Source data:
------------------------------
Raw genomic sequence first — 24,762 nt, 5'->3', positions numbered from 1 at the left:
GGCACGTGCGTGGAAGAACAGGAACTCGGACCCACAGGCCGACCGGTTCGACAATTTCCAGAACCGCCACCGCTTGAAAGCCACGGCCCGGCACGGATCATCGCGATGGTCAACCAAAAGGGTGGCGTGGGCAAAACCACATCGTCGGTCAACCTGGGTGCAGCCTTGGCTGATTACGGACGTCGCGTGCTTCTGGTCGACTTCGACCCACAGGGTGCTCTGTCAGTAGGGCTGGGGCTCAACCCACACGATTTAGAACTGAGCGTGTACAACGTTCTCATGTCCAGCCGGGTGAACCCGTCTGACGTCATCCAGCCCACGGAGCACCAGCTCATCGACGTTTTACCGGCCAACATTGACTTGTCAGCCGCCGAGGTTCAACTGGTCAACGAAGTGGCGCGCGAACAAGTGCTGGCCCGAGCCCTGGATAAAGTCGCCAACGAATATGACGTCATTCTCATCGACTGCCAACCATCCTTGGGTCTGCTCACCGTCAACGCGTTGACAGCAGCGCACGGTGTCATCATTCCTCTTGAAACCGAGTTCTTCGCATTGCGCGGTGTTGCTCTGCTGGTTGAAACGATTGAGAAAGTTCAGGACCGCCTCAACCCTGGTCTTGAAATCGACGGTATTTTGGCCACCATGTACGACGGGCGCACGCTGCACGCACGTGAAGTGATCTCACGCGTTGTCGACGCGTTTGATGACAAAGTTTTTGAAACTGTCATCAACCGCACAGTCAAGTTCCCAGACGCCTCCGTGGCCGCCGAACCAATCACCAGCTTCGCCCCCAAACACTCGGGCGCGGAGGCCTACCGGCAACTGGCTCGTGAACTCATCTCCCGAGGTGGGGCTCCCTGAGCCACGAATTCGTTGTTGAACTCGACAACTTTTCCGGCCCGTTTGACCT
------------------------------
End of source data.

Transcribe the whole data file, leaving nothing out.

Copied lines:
Raw genomic sequence first — 24,762 nt, 5'->3', positions numbered from 1 at the left:
GGCACGTGCGTGGAAGAACAGGAACTCGGACCCACAGGCCGACCGGTTCGACAATTTCCAGAACCGCCACCGCTTGAAAGCCACGGCCCGGCACGGATCATCGCGATGGTCAACCAAAAGGGTGGCGTGGGCAAAACCACATCGTCGGTCAACCTGGGTGCAGCCTTGGCTGATTACGGACGTCGCGTGCTTCTGGTCGACTTCGACCCACAGGGTGCTCTGTCAGTAGGGCTGGGGCTCAACCCACACGATTTAGAACTGAGCGTGTACAACGTTCTCATGTCCAGCCGGGTGAACCCGTCTGACGTCATCCAGCCCACGGAGCACCAGCTCATCGACGTTTTACCGGCCAACATTGACTTGTCAGCCGCCGAGGTTCAACTGGTCAACGAAGTGGCGCGCGAACAAGTGCTGGCCCGAGCCCTGGATAAAGTCGCCAACGAATATGACGTCATTCTCATCGACTGCCAACCATCCTTGGGTCTGCTCACCGTCAACGCGTTGACAGCAGCGCACGGTGTCATCATTCCTCTTGAAACCGAGTTCTTCGCATTGCGCGGTGTTGCTCTGCTGGTTGAAACGATTGAGAAAGTTCAGGACCGCCTCAACCCTGGTCTTGAAATCGACGGTATTTTGGCCACCATGTACGACGGGCGCACGCTGCACGCACGTGAAGTGATCTCACGCGTTGTCGACGCGTTTGATGACAAAGTTTTTGAAACTGTCATCAACCGCACAGTCAAGTTCCCAGACGCCTCCGTGGCCGCCGAACCAATCACCAGCTTCGCCCCCAAACACTCGGGCGCGGAGGCCTACCGGCAACTGGCTCGTGAACTCATCTCCCGAGGTGGGGCTCCCTGAGCCACGAATTCGTTGTTGAACTCGACAACTTTTCCGGCCCGTTTGACCT